In a speech hosted by the Asia Society, Secretary of the Treasury Janet L. Yellen outlined the Biden Administration’s economic approach towards the Indo-Pacific. Yellen began by emphasizing the significance of the Indo-Pacific region in the 21st-century global economy, with half of the world’s population and two-thirds of global growth emanating from this area.
Yellen highlighted three key priorities that are shaping the administration’s economic strategy for the region:
1. Increasing Trade and Investment: The administration is committed to expanding trade and investment with Indo-Pacific countries. Trade between the United States and the Indo-Pacific region reached $2.28 trillion in 2022, with significant growth since 2019. Trade in computers and electronic goods exceeded $435 billion in 2022. The goal is to create a level-playing field for American workers and businesses while protecting national security interests.
2. Bolstering Economic Resilience: The disruptions caused by the COVID-19 pandemic revealed vulnerabilities in global supply chains. The administration aims to diversify supply chains through an approach called “friendshoring” and strengthen economic resilience. This strategy includes multilateral engagements to monitor and respond to supply chain disruptions.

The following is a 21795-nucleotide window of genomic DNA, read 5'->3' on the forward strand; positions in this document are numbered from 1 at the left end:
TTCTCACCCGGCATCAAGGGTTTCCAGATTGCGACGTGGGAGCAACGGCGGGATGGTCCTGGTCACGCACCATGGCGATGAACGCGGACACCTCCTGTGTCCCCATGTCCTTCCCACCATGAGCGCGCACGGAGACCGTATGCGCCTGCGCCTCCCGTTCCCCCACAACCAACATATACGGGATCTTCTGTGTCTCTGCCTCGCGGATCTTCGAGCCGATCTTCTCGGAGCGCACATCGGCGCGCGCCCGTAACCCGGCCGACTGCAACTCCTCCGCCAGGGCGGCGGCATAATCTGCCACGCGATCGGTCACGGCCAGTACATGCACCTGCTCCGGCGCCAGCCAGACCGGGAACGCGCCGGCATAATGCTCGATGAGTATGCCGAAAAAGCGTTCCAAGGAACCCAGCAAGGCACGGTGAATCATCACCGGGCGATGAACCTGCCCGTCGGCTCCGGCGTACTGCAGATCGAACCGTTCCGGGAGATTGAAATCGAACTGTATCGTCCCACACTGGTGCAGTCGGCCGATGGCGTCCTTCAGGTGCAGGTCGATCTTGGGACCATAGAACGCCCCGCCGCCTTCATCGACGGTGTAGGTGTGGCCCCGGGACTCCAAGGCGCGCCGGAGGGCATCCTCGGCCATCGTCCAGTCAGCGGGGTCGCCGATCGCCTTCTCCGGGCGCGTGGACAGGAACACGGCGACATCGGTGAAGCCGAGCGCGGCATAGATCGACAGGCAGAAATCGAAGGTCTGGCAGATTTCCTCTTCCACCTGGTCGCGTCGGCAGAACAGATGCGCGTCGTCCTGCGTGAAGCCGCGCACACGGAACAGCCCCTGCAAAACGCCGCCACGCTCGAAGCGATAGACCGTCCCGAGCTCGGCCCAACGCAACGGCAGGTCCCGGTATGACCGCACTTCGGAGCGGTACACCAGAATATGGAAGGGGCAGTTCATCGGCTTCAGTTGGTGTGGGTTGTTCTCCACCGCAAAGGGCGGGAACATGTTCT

3. Cooperation on Global Challenges: The Indo-Pacific region is highly vulnerable to climate change, and addressing global challenges is essential. The administration is collaborating with Indo-Pacific countries to tackle climate change and other global issues.
Secretary Yellen emphasized the importance of multilateral engagements, including the Quad (Australia, India, Japan, and the United States), ASEAN, and the Pacific Islands Forum. The United States is hosting APEC Economic Leaders’ Week later this month and has launched the Indo-Pacific Economic Framework for Prosperity (IPEF) with 13 other countries. The IPEF aims to create new rules for the 21st-century economy.
In terms of bilateral engagements, Yellen highlighted key partnerships, including those with South Korea, Japan, Vietnam, and India. She discussed the United States’ approach to its economic relationship with China, focusing on securing national security interests, advancing human rights, and fostering a healthy economic relationship. Yellen stressed the importance of deep and durable communication with Chinese counterparts to prevent misunderstandings.